Moses now formally ordained Joshua as his successor. He also now built, or selected, ten of the forty-eight cities which he had previously by law assigned to the Levites, and three of the ten were set apart as cities of refuge for persons who had involuntarily committed homicide.
And now came a formal and impressive farewell to his people. Gathering the congregation together at a point in the plain of Moab, near the Jordan, he delivered to them an address, in which he foretold many things which would happen to them and gave them fatherly advice as to their future conduct. He also gave them a more complete code of laws that which now forms the Book of Deuteronomy. Finally, "Moses went up from the plains of Moab unto the mountain of Nebo, to the top of Pisgah, that is over against Jericho," to view the land which he was not permitted to enter. And there, upon Pisgah, Moses died, or, as Josephus says, doubtless on the strength of some old tradition, "while he was still embracing Eleazar and Joshua, a cloud stood over him on a sudden, and he disappeared in a certain ravine." His age when he died was one hundred and twenty years. No spot was ever pointed out as his resting place.
Attempts have been made by critical students of the Scriptures to rationalize the stories of Moses and the Exodus to allegorize or otherwise to explain away their miraculous incidents. It may be questioned whether any useful result can follow from such a proceeding. The moment we begin to take freedom with tradition, whether in sacred or profane history, we enter upon an uncertain path, which may lead us we know not whither. We must either accept without question the narrative as it stands, or admit an entire ignorance of the true story of Moses, unless we can find some light in the laws which he is credited with giving.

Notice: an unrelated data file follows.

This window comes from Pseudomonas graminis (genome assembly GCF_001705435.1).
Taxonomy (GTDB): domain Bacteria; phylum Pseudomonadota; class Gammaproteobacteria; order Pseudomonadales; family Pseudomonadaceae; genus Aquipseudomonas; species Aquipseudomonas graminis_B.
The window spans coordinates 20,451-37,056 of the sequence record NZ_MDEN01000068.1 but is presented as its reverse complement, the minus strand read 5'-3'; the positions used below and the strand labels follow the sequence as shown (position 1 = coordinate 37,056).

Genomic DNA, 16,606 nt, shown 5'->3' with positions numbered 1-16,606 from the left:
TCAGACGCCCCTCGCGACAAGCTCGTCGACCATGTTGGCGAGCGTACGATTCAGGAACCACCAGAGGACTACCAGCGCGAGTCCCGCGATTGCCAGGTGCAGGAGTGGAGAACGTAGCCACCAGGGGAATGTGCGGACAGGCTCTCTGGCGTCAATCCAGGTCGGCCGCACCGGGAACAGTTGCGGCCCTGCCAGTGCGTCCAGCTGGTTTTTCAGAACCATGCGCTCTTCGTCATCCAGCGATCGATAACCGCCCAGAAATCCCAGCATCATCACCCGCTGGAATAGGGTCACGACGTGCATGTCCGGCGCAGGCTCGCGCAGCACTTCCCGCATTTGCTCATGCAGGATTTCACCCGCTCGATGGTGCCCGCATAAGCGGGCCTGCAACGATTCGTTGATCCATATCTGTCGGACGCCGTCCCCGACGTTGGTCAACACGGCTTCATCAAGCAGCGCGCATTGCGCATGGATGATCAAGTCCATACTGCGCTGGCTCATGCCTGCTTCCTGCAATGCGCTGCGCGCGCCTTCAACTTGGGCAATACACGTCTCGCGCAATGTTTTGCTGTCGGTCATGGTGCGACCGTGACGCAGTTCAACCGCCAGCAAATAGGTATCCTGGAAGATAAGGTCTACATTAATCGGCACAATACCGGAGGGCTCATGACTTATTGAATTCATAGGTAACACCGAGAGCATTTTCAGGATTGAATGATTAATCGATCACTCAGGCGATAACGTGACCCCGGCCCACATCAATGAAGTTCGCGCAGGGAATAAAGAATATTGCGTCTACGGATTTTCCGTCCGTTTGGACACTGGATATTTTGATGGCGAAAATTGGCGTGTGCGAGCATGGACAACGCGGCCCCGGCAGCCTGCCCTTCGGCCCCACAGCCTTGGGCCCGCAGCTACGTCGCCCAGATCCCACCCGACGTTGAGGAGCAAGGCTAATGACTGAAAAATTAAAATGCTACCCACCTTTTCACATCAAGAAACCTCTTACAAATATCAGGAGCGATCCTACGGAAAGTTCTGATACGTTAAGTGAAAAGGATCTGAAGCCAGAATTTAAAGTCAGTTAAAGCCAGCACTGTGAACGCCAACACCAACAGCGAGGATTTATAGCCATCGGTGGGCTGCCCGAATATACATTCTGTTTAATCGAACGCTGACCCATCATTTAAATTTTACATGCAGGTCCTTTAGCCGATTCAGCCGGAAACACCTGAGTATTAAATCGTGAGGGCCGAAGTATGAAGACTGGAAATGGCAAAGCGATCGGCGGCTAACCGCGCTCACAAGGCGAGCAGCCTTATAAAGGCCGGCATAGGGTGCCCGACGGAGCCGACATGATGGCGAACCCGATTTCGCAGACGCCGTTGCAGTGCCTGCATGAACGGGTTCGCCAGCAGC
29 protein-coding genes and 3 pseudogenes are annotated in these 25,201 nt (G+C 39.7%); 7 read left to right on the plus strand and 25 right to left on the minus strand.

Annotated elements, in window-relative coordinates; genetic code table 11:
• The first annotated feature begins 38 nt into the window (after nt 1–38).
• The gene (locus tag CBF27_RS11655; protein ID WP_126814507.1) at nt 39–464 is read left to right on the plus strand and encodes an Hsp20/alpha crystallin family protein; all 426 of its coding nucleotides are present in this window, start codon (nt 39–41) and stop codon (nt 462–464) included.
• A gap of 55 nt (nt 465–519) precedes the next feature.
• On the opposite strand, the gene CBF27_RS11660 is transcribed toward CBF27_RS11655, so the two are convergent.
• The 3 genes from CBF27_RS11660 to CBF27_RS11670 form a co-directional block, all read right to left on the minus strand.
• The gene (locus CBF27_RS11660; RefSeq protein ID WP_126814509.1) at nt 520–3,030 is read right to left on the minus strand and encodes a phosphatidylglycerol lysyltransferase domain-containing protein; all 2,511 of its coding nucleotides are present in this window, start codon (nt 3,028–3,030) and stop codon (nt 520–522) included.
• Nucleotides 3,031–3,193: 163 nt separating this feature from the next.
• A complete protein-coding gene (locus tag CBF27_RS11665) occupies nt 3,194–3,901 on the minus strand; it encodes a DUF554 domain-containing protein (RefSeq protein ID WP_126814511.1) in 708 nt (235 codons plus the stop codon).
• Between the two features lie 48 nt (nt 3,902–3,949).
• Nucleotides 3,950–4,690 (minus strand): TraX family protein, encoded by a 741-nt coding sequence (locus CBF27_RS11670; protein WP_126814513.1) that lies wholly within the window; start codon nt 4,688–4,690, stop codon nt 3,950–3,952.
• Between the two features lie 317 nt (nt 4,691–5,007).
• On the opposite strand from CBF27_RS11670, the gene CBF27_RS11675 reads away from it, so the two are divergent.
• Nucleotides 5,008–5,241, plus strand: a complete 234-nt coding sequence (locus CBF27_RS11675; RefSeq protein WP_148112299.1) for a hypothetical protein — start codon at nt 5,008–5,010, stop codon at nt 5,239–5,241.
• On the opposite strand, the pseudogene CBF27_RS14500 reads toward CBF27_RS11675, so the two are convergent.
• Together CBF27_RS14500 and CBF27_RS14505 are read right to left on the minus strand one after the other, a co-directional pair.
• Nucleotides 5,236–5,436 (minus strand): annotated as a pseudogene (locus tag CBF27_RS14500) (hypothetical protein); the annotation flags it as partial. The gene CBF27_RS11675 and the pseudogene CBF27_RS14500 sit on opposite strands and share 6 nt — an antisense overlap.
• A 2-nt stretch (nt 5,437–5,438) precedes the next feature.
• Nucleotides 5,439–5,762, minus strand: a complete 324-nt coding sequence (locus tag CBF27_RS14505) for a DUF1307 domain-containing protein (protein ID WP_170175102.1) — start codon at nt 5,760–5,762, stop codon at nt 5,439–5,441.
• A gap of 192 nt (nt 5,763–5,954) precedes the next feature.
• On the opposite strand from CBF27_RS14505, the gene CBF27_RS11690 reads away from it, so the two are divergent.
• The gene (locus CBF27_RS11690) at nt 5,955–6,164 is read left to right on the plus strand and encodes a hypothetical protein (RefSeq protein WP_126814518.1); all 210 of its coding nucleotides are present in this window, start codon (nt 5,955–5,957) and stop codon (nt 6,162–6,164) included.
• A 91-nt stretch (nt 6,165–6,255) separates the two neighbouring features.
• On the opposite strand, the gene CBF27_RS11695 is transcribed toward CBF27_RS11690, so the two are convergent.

Historical criticism may question the accuracy of the tradition as to the origin of the Mosaic laws. It may see in this code, as it does elsewhere, no more than a product of the slow development and gradual establishment of customs extending back in the history of the Nation to a time far beyond the reach of tradition. But does this necessarily destroy the historical character of Moses? Unquestionably such a supposition, if admitted, would destroy his character as a divinely commissioned law-giver, but it might still leave him his character as a wise legislator. Indeed, from the very nature of the case, it is not possible that a disconnected body of customs and practices, often conflicting with one another, should become embodied into a systematic code without the supervision of an organizer, able to bring out of a chaos of traditional practices order and harmony. This being conceded, we may discover in both the polity and the ceremonial of the Hebrews' characteristics which bear plainly the impress of a single mind. Tradition refers these characteristics to Moses, and sound criticism cannot set aside the pretension, even though it may question the accuracy of the story of Moses, as it has come down to us, just as it does that of every great figure which Iooms up in the mist of prehistoric time. Some man of a strong and commanding personality must have appeared, at some time in the history of the forming Hebrew Nation, to mold its character, give form to its religion, and to organize its laws, and who can this priest and legislator have been if not Moses?